|A.K.A.||Çalık Ali Pasha|
|Death||May 18, 1632 (Heraklion)|
Çalık Ali Pasha (also Hacı Çalık Ali Pasha or Merzifonlu Çalık Ali Pasha; died 1698) was an Ottoman statesman who served as grand vizier during the reign of Ahmed II.
Ali Pasha was a Turk from Merzifon, a city in north-central Anatolia, and a subordinate of Merzifonlu Kara Mustafa Pasha, who was also from Merzifon. Although his fellow countryman was executed after the unsuccessful siege of Vienna in 1683, Ali continued to work as a civil servant. He traveled to Mecca (now in Saudi Arabia) for pilgrimage and gained the title Hacı, and in 1688, he was appointed as governor of the Sanjak of Sakız Island (modern-day Chios, Greece). In 1690, he was appointed as the governor of Erzurum Eyalet and then as the governor of Diyarbekir Eyalet (both in modern-day Turkey).
As Grand Vizier
On 23 March 1692, Ali Pasha was appointed the Grand Vizier of the Ottoman Empire. His first action as grand vizier was to travel to the battlefield to observe the course of the ongoing war, the Great Turkish War. He made arrangements to repair the rampart of Belgrade (in modern-day Serbia). Upon returning to Istanbul, the capital, he concentrated on improve the state of the treasury, which was running a deficit due to the costly war. He authorized Canibi Ahmet, the defterdar (finance minister), for this task. However, although the treasury was recovered, Ali Pasha soon became the target of severe criticisms and opposition by political rivals because of his policy of economic austerity. The sultan asked him to dismiss Canibi Ahmet, but Çalık Ali Pasha tried to defend Ahmet Canibi. Failing to convince the sultan, he resigned on 17 March 1693 after a year in the office.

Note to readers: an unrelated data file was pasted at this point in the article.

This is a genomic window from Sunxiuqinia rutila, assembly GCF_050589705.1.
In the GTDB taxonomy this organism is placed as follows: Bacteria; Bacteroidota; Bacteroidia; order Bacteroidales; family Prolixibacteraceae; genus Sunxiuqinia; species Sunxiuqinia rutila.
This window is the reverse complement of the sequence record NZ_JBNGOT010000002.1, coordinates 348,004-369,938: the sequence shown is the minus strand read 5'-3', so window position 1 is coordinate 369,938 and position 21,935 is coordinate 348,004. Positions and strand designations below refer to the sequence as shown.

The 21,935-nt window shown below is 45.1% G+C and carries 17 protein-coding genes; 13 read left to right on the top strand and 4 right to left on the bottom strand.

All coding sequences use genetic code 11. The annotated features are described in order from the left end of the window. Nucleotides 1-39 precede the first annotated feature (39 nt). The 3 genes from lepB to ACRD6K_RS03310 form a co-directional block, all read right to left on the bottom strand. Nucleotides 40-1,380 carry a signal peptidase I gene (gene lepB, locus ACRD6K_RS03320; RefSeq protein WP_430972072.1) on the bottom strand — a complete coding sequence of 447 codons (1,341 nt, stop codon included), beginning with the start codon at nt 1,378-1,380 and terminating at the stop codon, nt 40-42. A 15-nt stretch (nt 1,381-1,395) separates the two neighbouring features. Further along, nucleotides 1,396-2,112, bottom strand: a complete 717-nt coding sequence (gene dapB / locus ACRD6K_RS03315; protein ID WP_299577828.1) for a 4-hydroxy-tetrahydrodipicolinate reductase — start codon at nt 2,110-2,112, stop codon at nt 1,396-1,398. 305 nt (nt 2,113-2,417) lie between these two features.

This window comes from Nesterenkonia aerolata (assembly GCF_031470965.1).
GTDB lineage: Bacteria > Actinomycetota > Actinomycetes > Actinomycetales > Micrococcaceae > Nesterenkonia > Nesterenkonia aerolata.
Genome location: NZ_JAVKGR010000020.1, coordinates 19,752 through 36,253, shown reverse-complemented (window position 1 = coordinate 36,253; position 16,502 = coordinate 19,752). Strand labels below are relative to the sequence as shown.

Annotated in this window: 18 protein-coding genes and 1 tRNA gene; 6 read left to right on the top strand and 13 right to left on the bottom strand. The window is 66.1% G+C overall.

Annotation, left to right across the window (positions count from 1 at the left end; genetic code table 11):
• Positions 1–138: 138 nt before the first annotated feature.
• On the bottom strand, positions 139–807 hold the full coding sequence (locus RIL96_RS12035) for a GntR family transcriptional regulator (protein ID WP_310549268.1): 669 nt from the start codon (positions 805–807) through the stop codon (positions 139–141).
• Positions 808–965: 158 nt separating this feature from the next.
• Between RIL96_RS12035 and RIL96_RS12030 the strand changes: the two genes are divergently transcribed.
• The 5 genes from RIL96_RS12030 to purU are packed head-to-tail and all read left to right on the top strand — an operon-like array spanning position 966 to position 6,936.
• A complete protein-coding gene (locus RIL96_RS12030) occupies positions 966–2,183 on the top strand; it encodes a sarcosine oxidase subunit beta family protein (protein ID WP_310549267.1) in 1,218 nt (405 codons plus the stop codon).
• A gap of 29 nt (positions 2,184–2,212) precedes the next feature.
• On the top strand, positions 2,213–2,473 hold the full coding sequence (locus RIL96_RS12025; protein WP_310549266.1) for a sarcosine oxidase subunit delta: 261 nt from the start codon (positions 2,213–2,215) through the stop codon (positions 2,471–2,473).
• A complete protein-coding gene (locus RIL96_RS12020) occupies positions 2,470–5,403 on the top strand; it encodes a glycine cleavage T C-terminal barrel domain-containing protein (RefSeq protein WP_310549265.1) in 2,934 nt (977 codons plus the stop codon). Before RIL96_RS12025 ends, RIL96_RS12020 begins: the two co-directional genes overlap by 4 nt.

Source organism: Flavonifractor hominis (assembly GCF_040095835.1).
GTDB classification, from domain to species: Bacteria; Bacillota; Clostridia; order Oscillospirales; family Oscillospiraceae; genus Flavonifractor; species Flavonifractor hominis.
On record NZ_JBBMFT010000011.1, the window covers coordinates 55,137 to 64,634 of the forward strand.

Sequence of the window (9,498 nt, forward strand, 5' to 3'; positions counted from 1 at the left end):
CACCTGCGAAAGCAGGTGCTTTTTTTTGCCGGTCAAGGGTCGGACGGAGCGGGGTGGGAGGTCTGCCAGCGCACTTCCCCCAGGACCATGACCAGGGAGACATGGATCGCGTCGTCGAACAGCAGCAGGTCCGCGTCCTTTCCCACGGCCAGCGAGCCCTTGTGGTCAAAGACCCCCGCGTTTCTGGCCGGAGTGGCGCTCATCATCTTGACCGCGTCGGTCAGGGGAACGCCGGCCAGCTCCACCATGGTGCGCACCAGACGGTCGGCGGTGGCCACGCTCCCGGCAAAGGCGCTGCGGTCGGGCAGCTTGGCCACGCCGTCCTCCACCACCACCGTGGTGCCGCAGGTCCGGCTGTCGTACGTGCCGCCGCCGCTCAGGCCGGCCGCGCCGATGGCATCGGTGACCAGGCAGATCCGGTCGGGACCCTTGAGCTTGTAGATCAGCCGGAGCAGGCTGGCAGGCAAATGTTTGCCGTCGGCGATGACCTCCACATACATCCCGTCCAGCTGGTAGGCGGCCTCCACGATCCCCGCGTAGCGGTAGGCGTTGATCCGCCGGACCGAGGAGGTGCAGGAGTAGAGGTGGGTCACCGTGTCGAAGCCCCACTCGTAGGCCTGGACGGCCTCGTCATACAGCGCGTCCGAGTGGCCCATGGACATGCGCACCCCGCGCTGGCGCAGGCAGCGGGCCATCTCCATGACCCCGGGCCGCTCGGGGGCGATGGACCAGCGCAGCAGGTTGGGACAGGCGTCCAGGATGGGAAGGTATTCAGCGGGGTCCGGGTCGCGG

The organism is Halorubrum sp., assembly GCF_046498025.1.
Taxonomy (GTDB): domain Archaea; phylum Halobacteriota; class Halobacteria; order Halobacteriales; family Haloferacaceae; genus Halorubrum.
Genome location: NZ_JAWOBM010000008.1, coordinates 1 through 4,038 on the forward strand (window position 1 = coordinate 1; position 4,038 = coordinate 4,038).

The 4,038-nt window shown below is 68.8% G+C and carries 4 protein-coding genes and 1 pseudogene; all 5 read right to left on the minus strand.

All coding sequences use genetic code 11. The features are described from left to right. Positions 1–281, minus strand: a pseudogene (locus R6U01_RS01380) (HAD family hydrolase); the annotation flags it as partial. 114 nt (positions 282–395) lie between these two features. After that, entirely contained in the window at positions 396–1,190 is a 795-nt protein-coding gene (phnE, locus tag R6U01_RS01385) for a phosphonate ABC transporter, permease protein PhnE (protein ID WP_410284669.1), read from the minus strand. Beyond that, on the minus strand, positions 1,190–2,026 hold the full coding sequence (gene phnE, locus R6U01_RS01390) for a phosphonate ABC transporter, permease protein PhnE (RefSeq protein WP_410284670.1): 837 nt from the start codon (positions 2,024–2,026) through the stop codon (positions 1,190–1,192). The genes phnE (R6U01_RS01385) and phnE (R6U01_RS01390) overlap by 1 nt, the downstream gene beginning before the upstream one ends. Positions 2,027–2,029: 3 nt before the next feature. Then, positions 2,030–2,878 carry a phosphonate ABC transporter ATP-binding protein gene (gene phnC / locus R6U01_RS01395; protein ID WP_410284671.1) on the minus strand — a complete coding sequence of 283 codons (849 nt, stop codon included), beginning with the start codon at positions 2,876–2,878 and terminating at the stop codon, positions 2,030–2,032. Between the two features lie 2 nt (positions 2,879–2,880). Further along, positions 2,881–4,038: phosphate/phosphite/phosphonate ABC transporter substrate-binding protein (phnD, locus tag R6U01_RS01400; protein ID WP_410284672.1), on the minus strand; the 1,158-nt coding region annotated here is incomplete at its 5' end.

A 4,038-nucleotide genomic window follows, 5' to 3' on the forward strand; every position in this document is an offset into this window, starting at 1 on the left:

In the absolute monarchical system of the Ottoman Empire, objection to the sultan’s order was unheard of. However, Ahmed II being one of the more tolerant sultans, did not punish Çalık Ali Pasha. Instead, he offered Ali Pasha a governorship. Ali Pasha spent the rest of his life in Bursa (in modern-day Turkey) and in Candia (modern-day Heraklion, on the island of Crete), where he died in 1698.